Washington Redskins linebacker Marcus Washington chest-bumped cornerback Fred Smoot on the Green Bay Packers' first drive after tailback Ahman Green was halted behind the line of scrimmage. Washington's defense, ranked No. 1 in the NFL despite playing most of the season without key starters, was pumped up for its biggest test this season: Green Bay's high-powered offense, ranked No. 2 in the 32-team league.
The celebrations ended, however, after quarterback Brett Favre exploited Washington's undermanned secondary to give the Packers a 17-0 lead.
Cornerback Fred Smoot zeroes in on a Brett Favre pass intended for Robert Ferguson. "Things didn't go our way, but we kept fighting," Smoot said about the depleted but resilient Redskins defense.
(Jonathan Newton -- The Washington Post)
Early in the game, it looked as if Favre and his vaunted receivers would carve holes like Swiss cheese in Washington's secondary. Instead, Washington's defensive backs clamped down on Favre, with cornerbacks Fred Smoot and Shawn Springs combining for three interceptions, to keep the Redskins in the game that Washington ultimately lost, 28-14.
"It was definitely a huge test for the defense," said starting safety Ryan Clark, who led the team with six tackles. "In some ways we passed; in some ways we failed."
The secondary looked like it would be a total failure as the Packers used big pass plays -- a few to wide-open receivers -- to lead 17-0 midway through the second quarter. The Redskins surrendered 361 yards overall, after giving up 259 in the first half.
The defense was without safeties Matt Bowen (season-ending knee surgery) and Sean Taylor (inactive because of Thursday's DWI charge).
By the third quarter, safety Andre Lott was forced out with a torn left pectoral muscle, causing Pat Dennis to make his first appearance in more than two seasons.
"I'll go to war with these guys any day," said cornerback Fred Smoot.
"Things didn't go our way, but we kept fighting. The character on this team is unbelievable. Every time somebody goes down, somebody steps up and makes a play."
Washington's defense has been the surprising bright spot in a disappointing season thus far. Gregg Williams, the assistant head coach-defense, has guided a unit with linebacker LaVar Arrington and defensive end Phillip Daniels missing most of the season and linebacker Mike Barrow not playing a game. But the Redskins had not faced an offense as talented or multidimensional as Green Bay's.
Washington's first test came on Green Bay's first drive when the Packers had third and three on their 25-yard line. Tailback Tony Fisher bobbled Favre's pass, caught it and was tackled by Clark, barely making the first down. The conversion allowed Favre to make his first big play of the day. On third and three from the Green Bay 35-yard line, Favre completed a 41-yard pass to Donald Driver to the Washington 24-yard line. Green Bay settled for a 37-yard field goal for a 3-0 lead.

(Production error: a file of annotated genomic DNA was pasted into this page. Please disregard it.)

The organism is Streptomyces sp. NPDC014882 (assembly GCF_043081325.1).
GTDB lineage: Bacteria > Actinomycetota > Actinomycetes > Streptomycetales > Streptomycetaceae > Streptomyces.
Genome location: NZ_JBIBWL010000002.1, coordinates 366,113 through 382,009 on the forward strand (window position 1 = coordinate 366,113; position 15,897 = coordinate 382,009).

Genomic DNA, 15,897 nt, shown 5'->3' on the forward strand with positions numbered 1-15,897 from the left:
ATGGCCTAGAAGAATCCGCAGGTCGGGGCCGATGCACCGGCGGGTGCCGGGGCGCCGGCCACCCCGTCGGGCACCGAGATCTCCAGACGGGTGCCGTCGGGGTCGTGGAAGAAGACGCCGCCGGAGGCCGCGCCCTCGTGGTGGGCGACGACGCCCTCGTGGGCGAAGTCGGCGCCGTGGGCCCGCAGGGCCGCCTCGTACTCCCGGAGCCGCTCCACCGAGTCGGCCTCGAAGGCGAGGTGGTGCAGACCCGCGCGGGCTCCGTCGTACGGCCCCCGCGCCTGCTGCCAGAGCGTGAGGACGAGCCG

On Green Bay's second possession, the Packers had a second and 13 from their 40-yard line. Packers wideout Robert Ferguson got behind Springs, and Clark went for a fake, allowing the 6-foot-1 receiver to get free on the left sideline for a 41-yard reception. Five plays later, Green's one-yard run gave the Packers a 10-0 lead.
On Green Bay's next drive, Green converted a short pass into a 48-yard reception. After Walker's nine-yard touchdown grab gave the Packers a 17-0 lead, Green Bay's offense looked like the same red-hot unit of the previous two weeks. In those games the Packers outscored their opponents 79-30 while amassing 914 net yards, with Favre producing four touchdowns and no interceptions.
But Springs cooled off Green Bay -- and gave the Redskins life -- by intercepting a Favre pass with about five minutes left in the second quarter. Springs darted in front of tight end Bubba Franks to grab the pass, fought off 6-2, 273-pound fullback Nick Luchey and used an array of spins and stutter steps to return the interception 28 yards. And Washington went on a seven-play, 24-yard drive to cut Green Bay's lead to 17-7 before halftime.
Washington's secondary made minor but critical adjustments at halftime with a few defensive backs switching responsibilities.
"I always say we have guys who can come in and make plays," said safeties coach Steve Jackson.
"They are all like starters. They are all ready to go in. We got off to a rough start, but guys bounced back pretty well."
Springs's second interception came with about five minutes left, with the Packers ahead 20-7. Springs dived in front of a pass for Fisher and returned it 29 yards to the Green Bay 17. The play set up a 12-yard touchdown catch by Rod Gardner, cutting Green Bay's lead to 20-14 with less than five minutes left.
The Packers had the ball with 4 minutes 46 seconds left, hoping to run out the clock and hold on to the lead. But on second and seven from the Green Bay 20, Smoot shadowed Ferguson to intercept a pass at the Washington 38. After falling to the ground, Smoot did not get up to run with the interception.
"I tried to push myself up with my bad shoulder," said Smoot, who aggravated his injured shoulder in the game, "and realized I couldn't push myself up so I just stayed down."